Have you ever been the newbie? Let me tell you, it’s a rough stage to be in. As an adult, you may have to reach far back into your childhood memories to re-live what it feels like to be the new kid on the block. Maybe you had to transfer to a new school when your family relocated across the country. Or you may have simply been the newest member of your sports or music team. Regardless of the reason, most of us have endured that awkward newcomer feeling at some point in our lifetime. And whether you’re a child, teen, or grown adult—starting a new venture in a new place with new people can be somewhat distressful. Grown-ups have the benefit of having lived through several transitional times, and should therefore respond to newbies in their circles of influence with joy and openness. This is so important in any situation to create a culture of unity and genuine friendliness. It’s also vital in the church setting—especially when it comes to reaching kids! The local church is a family of faith made up of Christians who are called to share the good news of God’s love with others. The goal should be one of welcoming all who attend, including children who are often shy or afraid of new surroundings. As a kid’s leader at church, how do you make this possible? When Kids Attend Your Small Group… Smile! Sounds too simple but it works. It’s hard to stay scared and lonely when there’s someone smiling at you. So when you greet children as they arrive, the first thing you can do is flash your pearly whites their way. Chances are, they’ll quickly start smiling back at you. Get Acquainted Everyone, young and old, likes to feel that others are interested in them. Ask kids easy-to-answer questions: “Where do you go to school?” “Do you have brothers or sisters? How old are they?” “Tell me about your weekend. What was the most fun thing you did?” “Where did you go on family vacation this past summer?” Play the Name Game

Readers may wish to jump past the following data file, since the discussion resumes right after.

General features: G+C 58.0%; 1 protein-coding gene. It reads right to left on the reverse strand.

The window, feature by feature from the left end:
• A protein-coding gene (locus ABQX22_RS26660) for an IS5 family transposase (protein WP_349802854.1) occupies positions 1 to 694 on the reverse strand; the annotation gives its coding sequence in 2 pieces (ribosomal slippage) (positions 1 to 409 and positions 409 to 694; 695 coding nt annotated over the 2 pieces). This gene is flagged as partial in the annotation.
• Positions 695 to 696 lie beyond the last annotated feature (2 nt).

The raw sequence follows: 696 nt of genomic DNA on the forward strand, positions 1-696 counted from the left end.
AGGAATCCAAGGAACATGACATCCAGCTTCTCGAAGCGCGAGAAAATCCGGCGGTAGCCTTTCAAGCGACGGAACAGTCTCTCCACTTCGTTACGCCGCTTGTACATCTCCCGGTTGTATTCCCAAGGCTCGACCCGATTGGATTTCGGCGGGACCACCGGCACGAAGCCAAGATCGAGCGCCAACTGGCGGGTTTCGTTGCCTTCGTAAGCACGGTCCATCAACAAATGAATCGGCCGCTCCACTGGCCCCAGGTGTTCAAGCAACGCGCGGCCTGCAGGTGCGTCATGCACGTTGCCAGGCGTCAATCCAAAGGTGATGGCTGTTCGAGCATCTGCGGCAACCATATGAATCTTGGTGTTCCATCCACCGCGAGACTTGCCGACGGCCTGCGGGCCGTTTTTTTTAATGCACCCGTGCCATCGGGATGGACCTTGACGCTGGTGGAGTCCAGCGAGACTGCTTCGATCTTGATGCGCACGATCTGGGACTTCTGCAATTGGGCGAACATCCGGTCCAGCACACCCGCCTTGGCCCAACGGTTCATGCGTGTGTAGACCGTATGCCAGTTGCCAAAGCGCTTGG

- Use nametags on the front of kids’ shirts to help you call on them by name.
- Play get-acquainted games, rehearsing their first names with fun facts about them such as, “My name is Mollie and I like strawberry ice cream!” Continue playing this type of game until all the children can call out each other’s first names along with their fun fact.